Vulnerability Disclosure Program

This Vulnerability Disclosure Program was last updated on August, 2019.

Committed to Coordination

If you have information related to security vulnerabilities of Float Mobility products or services, we want to hear from you. Please submit a report in accordance with the guidelines below. We value the positive impact of your work and thank you in advance for your contribution.


Float Mobility agrees to not pursue civil claims against researchers related to the disclosures submitted through this website who:

Out of Scope

  1. Reports from automated tools or scans
  2. Issues without clearly identified security impact (such as clickjacking on a static website), missing security headers, or descriptive error messages
  3. Missing best practices, information disclosures, use of a known-vulnerable libraries or descriptive / verbose / unique error pages (without substantive information indicating exploitability)
  4. Speculative reports about theoretical damage without concrete evidence or some substantive information indicating exploitability
  5. Forms missing CSRF tokens without evidence of the actual CSRF vulnerability
  6. Self-exploitation (e.g., cookie reuse)
  7. Reports of insecure SSL / TLS ciphers (unless you have a working proof of concept, and not just a report from a scanner such as SSL Labs)
  8. Our policies on presence/absence of SPF / DMARC records
  9. Password complexity requirements, account/e-mail enumeration, or any report that discusses how you can learn whether a given username or email address has a Float Mobility-related account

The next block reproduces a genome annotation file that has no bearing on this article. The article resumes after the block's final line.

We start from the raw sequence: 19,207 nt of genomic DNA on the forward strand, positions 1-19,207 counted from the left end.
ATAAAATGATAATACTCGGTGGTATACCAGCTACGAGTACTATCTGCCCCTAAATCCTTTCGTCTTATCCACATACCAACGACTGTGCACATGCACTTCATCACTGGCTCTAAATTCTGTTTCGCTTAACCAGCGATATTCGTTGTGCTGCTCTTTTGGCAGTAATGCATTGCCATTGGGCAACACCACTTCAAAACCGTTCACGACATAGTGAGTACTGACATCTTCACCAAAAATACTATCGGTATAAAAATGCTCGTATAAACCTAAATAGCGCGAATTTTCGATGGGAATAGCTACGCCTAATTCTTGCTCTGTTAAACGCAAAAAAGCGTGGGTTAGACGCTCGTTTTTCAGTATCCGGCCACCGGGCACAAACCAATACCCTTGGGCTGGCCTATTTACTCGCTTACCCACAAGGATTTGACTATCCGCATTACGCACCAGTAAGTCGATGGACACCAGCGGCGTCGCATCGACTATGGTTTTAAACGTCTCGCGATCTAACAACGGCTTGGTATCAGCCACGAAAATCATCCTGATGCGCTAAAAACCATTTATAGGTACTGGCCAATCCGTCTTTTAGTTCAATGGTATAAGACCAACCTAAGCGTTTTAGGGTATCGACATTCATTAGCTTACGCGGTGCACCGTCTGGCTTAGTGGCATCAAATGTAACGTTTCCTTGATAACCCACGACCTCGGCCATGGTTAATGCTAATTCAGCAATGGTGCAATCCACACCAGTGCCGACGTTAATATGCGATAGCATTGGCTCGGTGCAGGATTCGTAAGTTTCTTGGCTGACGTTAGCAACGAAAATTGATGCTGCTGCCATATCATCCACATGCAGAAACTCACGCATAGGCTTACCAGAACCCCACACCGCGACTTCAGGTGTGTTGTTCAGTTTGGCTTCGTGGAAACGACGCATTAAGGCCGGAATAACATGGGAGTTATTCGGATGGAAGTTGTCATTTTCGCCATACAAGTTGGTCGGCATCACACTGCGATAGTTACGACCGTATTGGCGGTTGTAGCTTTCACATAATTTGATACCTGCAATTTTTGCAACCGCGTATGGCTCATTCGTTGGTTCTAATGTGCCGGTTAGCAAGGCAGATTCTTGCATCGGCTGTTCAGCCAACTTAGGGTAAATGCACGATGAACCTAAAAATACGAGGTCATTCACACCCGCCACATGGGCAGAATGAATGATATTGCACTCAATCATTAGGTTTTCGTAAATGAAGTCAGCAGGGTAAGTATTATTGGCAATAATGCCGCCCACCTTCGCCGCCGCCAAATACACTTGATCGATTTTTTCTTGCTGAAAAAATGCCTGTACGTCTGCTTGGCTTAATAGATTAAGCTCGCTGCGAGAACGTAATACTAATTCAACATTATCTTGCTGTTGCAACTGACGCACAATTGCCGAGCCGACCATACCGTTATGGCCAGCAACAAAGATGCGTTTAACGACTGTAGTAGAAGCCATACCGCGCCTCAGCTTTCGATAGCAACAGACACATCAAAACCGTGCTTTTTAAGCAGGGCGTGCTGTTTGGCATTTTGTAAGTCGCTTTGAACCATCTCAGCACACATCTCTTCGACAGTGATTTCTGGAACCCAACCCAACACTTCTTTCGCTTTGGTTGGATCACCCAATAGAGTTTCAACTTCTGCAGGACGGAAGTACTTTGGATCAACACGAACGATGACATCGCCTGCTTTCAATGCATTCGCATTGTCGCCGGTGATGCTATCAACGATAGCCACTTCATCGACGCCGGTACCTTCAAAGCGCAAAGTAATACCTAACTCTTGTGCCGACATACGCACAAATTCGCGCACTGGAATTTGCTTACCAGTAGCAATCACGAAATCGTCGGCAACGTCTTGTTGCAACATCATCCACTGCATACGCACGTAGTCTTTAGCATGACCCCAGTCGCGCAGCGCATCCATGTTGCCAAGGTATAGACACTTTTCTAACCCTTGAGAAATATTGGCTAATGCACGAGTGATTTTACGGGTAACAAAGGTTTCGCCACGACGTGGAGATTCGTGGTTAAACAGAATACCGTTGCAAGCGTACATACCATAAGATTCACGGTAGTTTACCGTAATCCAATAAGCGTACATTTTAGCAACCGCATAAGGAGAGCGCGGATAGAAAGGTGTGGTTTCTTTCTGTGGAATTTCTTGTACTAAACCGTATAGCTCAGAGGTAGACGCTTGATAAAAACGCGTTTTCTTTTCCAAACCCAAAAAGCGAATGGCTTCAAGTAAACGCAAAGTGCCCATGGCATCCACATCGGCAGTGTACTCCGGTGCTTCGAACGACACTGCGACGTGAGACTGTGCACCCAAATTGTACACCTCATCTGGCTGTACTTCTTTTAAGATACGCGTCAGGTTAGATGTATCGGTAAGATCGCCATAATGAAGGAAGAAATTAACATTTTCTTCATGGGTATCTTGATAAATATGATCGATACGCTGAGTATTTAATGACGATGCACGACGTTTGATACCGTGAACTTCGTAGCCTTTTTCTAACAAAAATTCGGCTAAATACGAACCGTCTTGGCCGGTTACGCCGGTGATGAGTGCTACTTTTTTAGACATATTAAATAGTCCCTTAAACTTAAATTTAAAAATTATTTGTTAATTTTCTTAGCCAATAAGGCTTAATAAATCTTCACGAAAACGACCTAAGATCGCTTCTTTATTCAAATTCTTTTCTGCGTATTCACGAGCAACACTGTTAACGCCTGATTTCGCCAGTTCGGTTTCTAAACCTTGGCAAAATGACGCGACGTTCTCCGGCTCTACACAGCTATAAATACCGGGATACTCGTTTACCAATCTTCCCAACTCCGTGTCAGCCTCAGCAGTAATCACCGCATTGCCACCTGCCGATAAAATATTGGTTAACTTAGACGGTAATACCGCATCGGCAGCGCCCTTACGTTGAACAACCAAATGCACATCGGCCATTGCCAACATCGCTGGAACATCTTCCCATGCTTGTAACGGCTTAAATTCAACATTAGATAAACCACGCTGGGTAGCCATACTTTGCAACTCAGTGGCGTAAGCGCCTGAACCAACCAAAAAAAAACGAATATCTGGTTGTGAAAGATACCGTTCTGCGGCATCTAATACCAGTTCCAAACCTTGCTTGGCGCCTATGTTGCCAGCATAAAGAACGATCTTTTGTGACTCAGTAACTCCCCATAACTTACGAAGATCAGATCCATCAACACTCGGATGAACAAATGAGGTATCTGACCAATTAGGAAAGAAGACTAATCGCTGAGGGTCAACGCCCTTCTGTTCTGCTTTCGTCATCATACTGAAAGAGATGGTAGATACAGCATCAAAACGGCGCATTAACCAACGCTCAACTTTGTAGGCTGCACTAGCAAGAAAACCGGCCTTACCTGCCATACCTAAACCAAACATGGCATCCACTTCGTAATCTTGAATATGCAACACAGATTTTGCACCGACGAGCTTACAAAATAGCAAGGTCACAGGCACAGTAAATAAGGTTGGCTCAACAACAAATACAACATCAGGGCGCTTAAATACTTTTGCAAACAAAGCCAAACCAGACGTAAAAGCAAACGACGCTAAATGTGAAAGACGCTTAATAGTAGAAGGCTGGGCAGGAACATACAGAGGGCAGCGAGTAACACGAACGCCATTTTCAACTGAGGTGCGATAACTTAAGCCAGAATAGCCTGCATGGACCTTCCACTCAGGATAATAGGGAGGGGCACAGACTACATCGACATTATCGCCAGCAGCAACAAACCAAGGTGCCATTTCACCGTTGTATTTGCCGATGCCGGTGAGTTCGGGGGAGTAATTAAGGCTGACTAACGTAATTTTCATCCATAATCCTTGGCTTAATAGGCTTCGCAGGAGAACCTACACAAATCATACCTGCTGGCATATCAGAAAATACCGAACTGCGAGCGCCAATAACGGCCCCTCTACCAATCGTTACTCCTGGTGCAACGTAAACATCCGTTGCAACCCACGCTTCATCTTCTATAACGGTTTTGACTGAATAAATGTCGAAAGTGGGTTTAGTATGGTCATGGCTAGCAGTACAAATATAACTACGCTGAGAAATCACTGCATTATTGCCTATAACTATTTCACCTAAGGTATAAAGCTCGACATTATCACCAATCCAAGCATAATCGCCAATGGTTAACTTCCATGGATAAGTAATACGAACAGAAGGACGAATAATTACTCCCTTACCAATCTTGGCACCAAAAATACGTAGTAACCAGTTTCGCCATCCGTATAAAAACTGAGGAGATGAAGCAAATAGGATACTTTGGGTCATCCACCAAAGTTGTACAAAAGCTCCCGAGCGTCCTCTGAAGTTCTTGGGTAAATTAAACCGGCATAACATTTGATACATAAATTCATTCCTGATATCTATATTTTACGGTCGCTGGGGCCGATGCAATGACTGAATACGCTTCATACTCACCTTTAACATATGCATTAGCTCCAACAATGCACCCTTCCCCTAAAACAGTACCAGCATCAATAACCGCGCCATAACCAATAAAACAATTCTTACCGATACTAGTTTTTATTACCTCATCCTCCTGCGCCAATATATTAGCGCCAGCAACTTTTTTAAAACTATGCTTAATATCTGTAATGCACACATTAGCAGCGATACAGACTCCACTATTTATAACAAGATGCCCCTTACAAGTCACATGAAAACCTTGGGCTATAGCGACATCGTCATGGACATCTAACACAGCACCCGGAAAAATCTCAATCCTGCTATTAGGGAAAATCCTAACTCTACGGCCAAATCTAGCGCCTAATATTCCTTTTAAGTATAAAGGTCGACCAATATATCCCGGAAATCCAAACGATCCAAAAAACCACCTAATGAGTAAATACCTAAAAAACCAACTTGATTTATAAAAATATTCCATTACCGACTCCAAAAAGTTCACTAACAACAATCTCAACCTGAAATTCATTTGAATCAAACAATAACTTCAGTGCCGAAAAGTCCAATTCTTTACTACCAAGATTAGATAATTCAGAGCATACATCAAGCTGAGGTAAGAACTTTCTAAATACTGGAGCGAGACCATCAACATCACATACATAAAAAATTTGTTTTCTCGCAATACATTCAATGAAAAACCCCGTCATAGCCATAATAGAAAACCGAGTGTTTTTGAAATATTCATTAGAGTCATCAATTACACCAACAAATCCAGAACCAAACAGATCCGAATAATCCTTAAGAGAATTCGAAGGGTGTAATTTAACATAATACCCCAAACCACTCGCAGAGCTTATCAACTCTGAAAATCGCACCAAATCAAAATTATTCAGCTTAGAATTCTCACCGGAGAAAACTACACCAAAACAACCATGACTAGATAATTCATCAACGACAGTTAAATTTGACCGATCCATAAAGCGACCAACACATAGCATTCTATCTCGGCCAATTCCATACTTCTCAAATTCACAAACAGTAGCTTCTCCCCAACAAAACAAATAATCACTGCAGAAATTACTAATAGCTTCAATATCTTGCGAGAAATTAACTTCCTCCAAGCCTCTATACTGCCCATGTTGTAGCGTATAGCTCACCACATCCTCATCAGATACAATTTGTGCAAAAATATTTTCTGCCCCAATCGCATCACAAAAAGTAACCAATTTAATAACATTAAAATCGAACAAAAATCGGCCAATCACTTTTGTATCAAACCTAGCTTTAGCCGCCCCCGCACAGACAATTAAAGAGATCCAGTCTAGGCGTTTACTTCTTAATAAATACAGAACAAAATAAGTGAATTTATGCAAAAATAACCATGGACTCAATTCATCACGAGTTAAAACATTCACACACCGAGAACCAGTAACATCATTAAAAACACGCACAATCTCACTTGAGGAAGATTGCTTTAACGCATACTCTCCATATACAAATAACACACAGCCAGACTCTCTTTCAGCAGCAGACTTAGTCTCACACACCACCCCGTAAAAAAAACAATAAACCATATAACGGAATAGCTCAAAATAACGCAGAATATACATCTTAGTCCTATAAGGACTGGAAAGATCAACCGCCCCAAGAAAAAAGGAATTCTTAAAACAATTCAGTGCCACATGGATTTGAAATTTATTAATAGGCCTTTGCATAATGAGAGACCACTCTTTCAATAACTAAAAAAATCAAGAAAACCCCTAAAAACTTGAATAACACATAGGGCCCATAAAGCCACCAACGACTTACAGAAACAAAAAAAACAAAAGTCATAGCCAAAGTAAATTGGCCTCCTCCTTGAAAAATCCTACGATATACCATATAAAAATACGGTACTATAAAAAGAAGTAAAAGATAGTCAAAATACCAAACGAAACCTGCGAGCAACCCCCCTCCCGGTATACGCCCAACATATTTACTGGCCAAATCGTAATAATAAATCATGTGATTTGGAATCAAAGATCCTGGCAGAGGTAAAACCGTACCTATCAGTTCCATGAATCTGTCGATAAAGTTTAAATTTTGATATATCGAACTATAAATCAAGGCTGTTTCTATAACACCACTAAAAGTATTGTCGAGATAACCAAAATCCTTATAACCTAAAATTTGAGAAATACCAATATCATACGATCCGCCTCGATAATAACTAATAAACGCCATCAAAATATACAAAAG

10. Missing security-related HTTP headers which do not lead directly to a vulnerability
  11. Self Cross-site Scripting vulnerabilities without evidence on how the vulnerability can be used to attack another user
  12. Social engineering of Float Mobility employees or contractors
  13. Any physical attempt against Float Mobility property or data centers
  14. Presence of autocomplete attribute on web forms
  15. Missing secure cookie flags on non-sensitive cookies
  16. Denial of Service Attacks
  17. Banner identification issues (e.g., identifying what web server version is used)
  18. Open ports which do not lead directly to a vulnerability
  19. Open redirect vulnerabilities
  20. Publicly accessible login panels
  21. Clickjacking
  22. Content spoofing / text injection

Safe Harbor

Float Mobility agrees not to pursue civil action against researchers who comply with Float Mobility's policies regarding this vulnerability disclosure program. We consider activities conducted consistent with the Float Mobility Policy Terms to constitute "authorized" conduct under the Computer Fraud and Abuse Act. Also, if you comply with the Float Mobility Policy Terms, we will not bring a DMCA claim against you for circumventing the technological measures we have used to protect the applications in scope.


If legal action is initiated by a third party against you and you have complied with the Float Mobility Policy Terms, we will, if asked, state that your actions were conducted in compliance with this policy.


By contacting us, you consent to Your Information being transferred to and stored in the United States and acknowledge that you have read and accepted the Terms, Privacy Policy and Disclosure Guidelines presented to you when you created your account.

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